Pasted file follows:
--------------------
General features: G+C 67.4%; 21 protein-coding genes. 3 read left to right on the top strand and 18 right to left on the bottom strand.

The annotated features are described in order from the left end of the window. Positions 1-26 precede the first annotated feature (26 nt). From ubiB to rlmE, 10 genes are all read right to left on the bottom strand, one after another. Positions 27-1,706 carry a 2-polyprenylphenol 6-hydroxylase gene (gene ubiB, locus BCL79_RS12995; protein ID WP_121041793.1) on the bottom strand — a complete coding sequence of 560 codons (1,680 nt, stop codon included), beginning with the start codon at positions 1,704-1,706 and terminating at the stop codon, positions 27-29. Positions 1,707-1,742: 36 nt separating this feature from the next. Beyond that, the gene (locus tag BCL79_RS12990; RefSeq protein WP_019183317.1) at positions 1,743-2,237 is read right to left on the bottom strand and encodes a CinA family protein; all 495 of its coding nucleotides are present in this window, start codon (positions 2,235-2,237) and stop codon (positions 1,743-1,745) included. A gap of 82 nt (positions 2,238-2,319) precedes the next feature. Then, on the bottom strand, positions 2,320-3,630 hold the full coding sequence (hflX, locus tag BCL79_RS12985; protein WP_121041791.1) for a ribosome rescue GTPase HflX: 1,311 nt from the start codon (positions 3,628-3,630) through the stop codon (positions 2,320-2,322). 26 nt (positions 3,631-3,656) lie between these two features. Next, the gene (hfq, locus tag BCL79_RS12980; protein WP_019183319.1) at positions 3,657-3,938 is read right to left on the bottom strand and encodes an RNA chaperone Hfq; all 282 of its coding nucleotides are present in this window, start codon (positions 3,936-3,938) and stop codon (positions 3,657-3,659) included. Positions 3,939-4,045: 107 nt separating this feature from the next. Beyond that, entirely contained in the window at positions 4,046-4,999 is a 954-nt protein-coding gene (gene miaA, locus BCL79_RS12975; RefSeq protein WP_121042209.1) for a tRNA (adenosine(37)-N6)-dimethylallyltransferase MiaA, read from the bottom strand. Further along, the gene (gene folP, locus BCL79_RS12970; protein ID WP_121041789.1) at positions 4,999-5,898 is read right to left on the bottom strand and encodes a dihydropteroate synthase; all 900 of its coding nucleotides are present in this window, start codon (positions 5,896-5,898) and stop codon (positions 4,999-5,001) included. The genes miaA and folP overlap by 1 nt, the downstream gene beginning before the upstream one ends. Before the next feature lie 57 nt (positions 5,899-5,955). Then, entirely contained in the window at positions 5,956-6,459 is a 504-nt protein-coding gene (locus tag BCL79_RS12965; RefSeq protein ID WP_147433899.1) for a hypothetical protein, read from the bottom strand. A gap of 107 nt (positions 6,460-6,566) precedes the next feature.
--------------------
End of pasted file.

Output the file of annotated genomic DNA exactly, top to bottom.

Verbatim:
General features: G+C 67.4%; 21 protein-coding genes. 3 read left to right on the top strand and 18 right to left on the bottom strand.

The annotated features are described in order from the left end of the window. Positions 1-26 precede the first annotated feature (26 nt). From ubiB to rlmE, 10 genes are all read right to left on the bottom strand, one after another. Positions 27-1,706 carry a 2-polyprenylphenol 6-hydroxylase gene (gene ubiB, locus BCL79_RS12995; protein ID WP_121041793.1) on the bottom strand — a complete coding sequence of 560 codons (1,680 nt, stop codon included), beginning with the start codon at positions 1,704-1,706 and terminating at the stop codon, positions 27-29. Positions 1,707-1,742: 36 nt separating this feature from the next. Beyond that, the gene (locus tag BCL79_RS12990; RefSeq protein WP_019183317.1) at positions 1,743-2,237 is read right to left on the bottom strand and encodes a CinA family protein; all 495 of its coding nucleotides are present in this window, start codon (positions 2,235-2,237) and stop codon (positions 1,743-1,745) included. A gap of 82 nt (positions 2,238-2,319) precedes the next feature. Then, on the bottom strand, positions 2,320-3,630 hold the full coding sequence (hflX, locus tag BCL79_RS12985; protein WP_121041791.1) for a ribosome rescue GTPase HflX: 1,311 nt from the start codon (positions 3,628-3,630) through the stop codon (positions 2,320-2,322). 26 nt (positions 3,631-3,656) lie between these two features. Next, the gene (hfq, locus tag BCL79_RS12980; protein WP_019183319.1) at positions 3,657-3,938 is read right to left on the bottom strand and encodes an RNA chaperone Hfq; all 282 of its coding nucleotides are present in this window, start codon (positions 3,936-3,938) and stop codon (positions 3,657-3,659) included. Positions 3,939-4,045: 107 nt separating this feature from the next. Beyond that, entirely contained in the window at positions 4,046-4,999 is a 954-nt protein-coding gene (gene miaA, locus BCL79_RS12975; RefSeq protein WP_121042209.1) for a tRNA (adenosine(37)-N6)-dimethylallyltransferase MiaA, read from the bottom strand. Further along, the gene (gene folP, locus BCL79_RS12970; protein ID WP_121041789.1) at positions 4,999-5,898 is read right to left on the bottom strand and encodes a dihydropteroate synthase; all 900 of its coding nucleotides are present in this window, start codon (positions 5,896-5,898) and stop codon (positions 4,999-5,001) included. The genes miaA and folP overlap by 1 nt, the downstream gene beginning before the upstream one ends. Before the next feature lie 57 nt (positions 5,899-5,955). Then, entirely contained in the window at positions 5,956-6,459 is a 504-nt protein-coding gene (locus tag BCL79_RS12965; RefSeq protein ID WP_147433899.1) for a hypothetical protein, read from the bottom strand. A gap of 107 nt (positions 6,460-6,566) precedes the next feature.